All of these so-called reforms are aimed at shrinking the Postal Service’s retail network, a continued consolidation of the mail processing and delivery network, and perhaps changes in mode of delivery, moving away from door and curb delivery towards cluster boxes.
Five of the items on the list are directly focused on the postal labor force. Donahoe has continually insisted that changes in the labor force, like moving to a part-time flexible force with lower wages and benefits, is a necessary step. One of the most oft repeated facts about the Postal Service is that labor makes up 80% of its costs. This is cited as a negative, and Donahoe and the BOG have consistently argued that postal workers and the wages and benefits they receive are one of the main, if not the main, sources of the current problem.
Donahoe is also asking for a reduction from six-day to five-day delivery. He’s modified his earlier proposal to totally eliminate Saturday delivery, most likely in response to overwhelming evidence that the loss of a delivery day for packages would harm future revenue prospects and denigrate service.
Donahoe also asks for more freedom from his regulator, the Postal Regulatory Commission, along with more freedom for his governing board, the BOG.
The PMG has also asked for additional authority to move into other products and services. The management of the Postal Service has been laser focused on the mailing industry for the last ten years or more. Virtually all of the innovations the Postal Service has engaged in have been designed to enhance the effects and prospects of direct mail advertisers.
Other types of innovation, like those that might help average citizens, are not on the agenda. Donahoe has dismissed calls for the Postal Service to move into small banking services as a complement to its money order business. He has argued that developing cooperative arrangements to use the postal network to assist state and local governments or other Federal agencies would not be remunerative. So “other products and services” would likely mean things like more discounts for mobile barcodes and perhaps the delivery of beer and wine.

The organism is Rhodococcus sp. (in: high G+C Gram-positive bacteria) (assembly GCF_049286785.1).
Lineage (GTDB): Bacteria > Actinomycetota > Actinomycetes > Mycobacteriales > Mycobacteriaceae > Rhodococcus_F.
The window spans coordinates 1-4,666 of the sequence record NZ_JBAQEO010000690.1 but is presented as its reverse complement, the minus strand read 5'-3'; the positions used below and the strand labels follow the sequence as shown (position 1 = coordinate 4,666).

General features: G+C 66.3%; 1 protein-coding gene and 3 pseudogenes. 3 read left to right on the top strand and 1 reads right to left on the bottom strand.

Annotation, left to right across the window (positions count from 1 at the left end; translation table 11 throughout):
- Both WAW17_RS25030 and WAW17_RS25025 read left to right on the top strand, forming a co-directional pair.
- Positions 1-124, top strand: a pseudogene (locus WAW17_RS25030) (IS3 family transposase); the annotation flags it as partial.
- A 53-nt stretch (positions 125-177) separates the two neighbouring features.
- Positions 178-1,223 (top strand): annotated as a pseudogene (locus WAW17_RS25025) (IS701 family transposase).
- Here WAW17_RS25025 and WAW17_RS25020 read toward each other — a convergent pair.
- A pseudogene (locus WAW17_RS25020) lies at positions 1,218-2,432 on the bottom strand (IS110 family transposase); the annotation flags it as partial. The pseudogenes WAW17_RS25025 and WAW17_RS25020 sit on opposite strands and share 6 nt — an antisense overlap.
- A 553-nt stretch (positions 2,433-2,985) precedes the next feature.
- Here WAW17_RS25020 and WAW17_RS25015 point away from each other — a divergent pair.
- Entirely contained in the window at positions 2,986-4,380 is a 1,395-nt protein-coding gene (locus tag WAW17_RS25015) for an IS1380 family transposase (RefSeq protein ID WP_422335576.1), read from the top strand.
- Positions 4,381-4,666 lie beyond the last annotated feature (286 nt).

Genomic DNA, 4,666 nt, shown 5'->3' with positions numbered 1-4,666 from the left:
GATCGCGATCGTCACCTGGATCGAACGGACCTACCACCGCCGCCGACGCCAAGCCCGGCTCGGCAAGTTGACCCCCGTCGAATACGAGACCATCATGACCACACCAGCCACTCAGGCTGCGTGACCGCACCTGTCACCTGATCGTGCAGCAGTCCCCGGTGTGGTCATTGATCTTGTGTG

August 24, 2013
Add another historic post office building to the list of those being sold. The Postal Service has announced that it plans to close the main post office at 59 North Fifth Street in downtown Reading, Pennsylvania, and put the building on the market.
The Postal Service says there’s too much space in the building for its needs, and it points to the reduced volume of mail in the electronic age as the explanation.
Actually, the space issues are a little more complicated than that. There are several postal facilities in Reading, and the Postal Service has spent the past couple of years shuffling operations around, including the consolidation of the Gus Yatron mail processing plant. The Postal Service itself has created the excess space in the main post office, not declining mail volumes.
Playing musical chairs with post offices
Reading’s main post office was built in 1940 under the New Deal. (For some reason, on the USPS facilities list, it’s called the Downtown Station, and there’s no facility in Reading identified as the Main Post Office.) It has 44,894 square feet, and about 23 employees — a few retail workers and several bulk mail handlers.
There’s also a large processing plant in Reading, the Gus Yatron facility on N. 13th Street, which offers retail services as well. Built in 1986, it has 105,000 square feet. There used to be over 200 workers at the facility, but in 2011 outgoing mail operations were consolidated with plants in Harrisburg and Lehigh Valley, and this summer incoming mail was consolidated with Harrisburg. A couple of dozen workers are still at the facility running the retail and bulk mail operations.
In addition to the main post office and the Yatron plant, there’s a carrier annex at 1910 North 5th Street. Built in 2000, it has 17,115 square feet and about 70 workers. There are also several stations and branches in the Reading area.
The consolidation of the Gus Yatron facility has opened up a lot of space in the building, and now the Postal Service wants to put it to use. The plan is to close both the carrier annex and the main post office and move most of their operations to Yatron. To replace the main post office downtown, the Postal Service will open a small retail office of 3,000 square feet, location yet to be determined.
The extra space in the main post office — the rationale for closing it — is thus not simply a result of declining mail volumes. It is a situation that resulted from decisions made by the Postal Service to move operations around among its other facilities.